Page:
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Standards-Based Learning System Summit

Introducing an all-new 3-Day Summit

Implementing a Standards-Based Learning System:
Structures, Systems, and Strategies

Developed in partnership between

Erma Anderson & the NESA Professional Development Advisory Committee

January 23-25, 2020

The American International School of Muscat, Oman

In Conjunction with the NESA 2020 Winter Training Institute


Make learning the goal of assessment!

In this 3-day summit, we will explore practical systems, structures, and strategies that support the implementation of a Standards-Based Learning System. Come with your team to dig deeper into Standards-Based Grading and unlock the full power of Standards-Based Learning. Standards, curriculum, instruction and assessment must be aligned in order for us to grade and report in a meaningful way. We will share our successes and challenges, and examine the pedagogical shifts essential to making student learning the goal in your classrooms. Your team will leave with new ideas on how to adapt and implement a Standards-Based Learning System within your unique school setting.


Schools just beginning the transition to a Standards-Based Learning System or a few years in are encouraged to send a representative team of 3 to 5, including teachers and at least one administrator.
Register teams over three, and get the fourth registration free!

Why this Summit?

The premise of Standards-Based Learning is that every student can reach higher levels of achievement if certain criteria are met. To this end, a Standards-Based Learning System integrates teaching, learning, assessing, and grading in an ongoing teaching/learning cycle that guides students towards meeting grade-level learning targets. Learning is the focus: a well-implemented Standards-Based Learning System creates a culture where learners and teachers view teaching as a means to achieving proficiency, rather than points or grades.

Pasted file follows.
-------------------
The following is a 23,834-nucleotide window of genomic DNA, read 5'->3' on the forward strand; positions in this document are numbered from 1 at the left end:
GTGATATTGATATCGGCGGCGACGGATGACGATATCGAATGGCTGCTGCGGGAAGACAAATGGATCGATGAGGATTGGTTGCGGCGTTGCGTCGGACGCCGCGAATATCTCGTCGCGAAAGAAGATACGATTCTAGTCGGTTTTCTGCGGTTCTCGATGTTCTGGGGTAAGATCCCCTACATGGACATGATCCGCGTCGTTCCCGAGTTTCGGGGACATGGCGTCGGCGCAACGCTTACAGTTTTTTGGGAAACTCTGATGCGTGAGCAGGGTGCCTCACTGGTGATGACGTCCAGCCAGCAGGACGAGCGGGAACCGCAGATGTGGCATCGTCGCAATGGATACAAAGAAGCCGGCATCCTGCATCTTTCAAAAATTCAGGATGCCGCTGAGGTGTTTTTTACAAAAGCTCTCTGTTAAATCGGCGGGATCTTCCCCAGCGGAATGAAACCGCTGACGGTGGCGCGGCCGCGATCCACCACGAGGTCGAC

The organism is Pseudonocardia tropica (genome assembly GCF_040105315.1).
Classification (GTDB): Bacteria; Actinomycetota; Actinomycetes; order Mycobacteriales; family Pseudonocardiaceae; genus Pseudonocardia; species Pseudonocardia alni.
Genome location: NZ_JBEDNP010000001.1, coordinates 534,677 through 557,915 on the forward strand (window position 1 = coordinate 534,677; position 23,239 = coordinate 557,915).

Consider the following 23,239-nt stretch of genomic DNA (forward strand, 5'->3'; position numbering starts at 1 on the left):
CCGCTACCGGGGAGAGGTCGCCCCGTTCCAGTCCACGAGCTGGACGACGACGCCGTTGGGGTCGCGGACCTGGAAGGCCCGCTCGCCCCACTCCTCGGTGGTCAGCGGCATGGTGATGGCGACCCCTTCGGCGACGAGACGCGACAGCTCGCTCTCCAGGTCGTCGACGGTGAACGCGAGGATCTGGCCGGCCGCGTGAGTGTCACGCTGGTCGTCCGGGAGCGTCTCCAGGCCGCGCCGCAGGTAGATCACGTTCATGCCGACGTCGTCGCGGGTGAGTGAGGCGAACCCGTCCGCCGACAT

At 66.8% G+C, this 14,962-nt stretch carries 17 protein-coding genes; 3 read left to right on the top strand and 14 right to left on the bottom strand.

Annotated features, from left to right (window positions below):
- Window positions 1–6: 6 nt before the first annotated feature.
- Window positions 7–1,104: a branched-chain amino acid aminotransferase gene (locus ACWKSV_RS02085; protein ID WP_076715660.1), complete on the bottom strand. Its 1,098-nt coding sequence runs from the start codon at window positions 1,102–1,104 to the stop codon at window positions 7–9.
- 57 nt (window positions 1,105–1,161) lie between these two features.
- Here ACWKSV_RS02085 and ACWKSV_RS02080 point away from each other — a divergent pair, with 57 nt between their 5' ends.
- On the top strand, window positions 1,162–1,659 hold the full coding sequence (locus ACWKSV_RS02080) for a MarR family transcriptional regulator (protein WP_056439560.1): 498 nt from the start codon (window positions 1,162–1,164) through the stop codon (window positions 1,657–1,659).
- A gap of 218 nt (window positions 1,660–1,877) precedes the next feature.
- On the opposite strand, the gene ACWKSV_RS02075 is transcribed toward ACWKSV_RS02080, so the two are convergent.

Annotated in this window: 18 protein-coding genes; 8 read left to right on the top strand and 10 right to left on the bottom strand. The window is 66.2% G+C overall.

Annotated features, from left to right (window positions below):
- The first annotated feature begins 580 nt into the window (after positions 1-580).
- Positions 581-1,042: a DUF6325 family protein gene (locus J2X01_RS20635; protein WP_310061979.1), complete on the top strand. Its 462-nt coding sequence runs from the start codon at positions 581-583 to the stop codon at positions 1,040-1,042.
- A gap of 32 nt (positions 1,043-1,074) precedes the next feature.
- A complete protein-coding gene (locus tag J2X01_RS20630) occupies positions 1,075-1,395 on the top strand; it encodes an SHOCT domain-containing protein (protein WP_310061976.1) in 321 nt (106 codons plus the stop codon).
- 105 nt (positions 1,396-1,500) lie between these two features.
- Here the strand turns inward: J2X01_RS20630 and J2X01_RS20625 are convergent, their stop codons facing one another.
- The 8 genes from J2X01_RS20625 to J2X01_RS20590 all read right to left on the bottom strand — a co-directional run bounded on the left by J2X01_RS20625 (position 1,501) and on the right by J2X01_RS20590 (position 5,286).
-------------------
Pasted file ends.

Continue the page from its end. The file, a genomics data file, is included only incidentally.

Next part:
Transforming your school to a standards-based culture of learning can be messy. To succeed on the journey, two elements are required: Standards Literacy (fluency in reading and interpreting a Standards document) and Standards Alignment: ensuring the Standards guidelines, curriculum and instruction are in tight alignment, with the Standards driving what is being taught and assessed in the classroom.

Professional development in this area and the successful implementation of a standards-based culture of learning is the foundation of changing and improving any learning system. It will open the door to continuous improvement and healthy dialogues, and greatly serve the school community—educators, leaders, students, and parents.

How will we learn?

The Summit will answer the following questions:

  • What does it mean to be Standards-Based or Standards-Referenced?
  • How do standards influence curriculum, instruction, and assessment, and how does that transfer into grading practices?
  • What does Standards-Based Grading in a Standards-Based Learning System look like?
  • What supports are needed for stakeholders (educators, students, parents) as they navigate these changes?
  • What are common challenges faced in implementing standards-based learning and grading?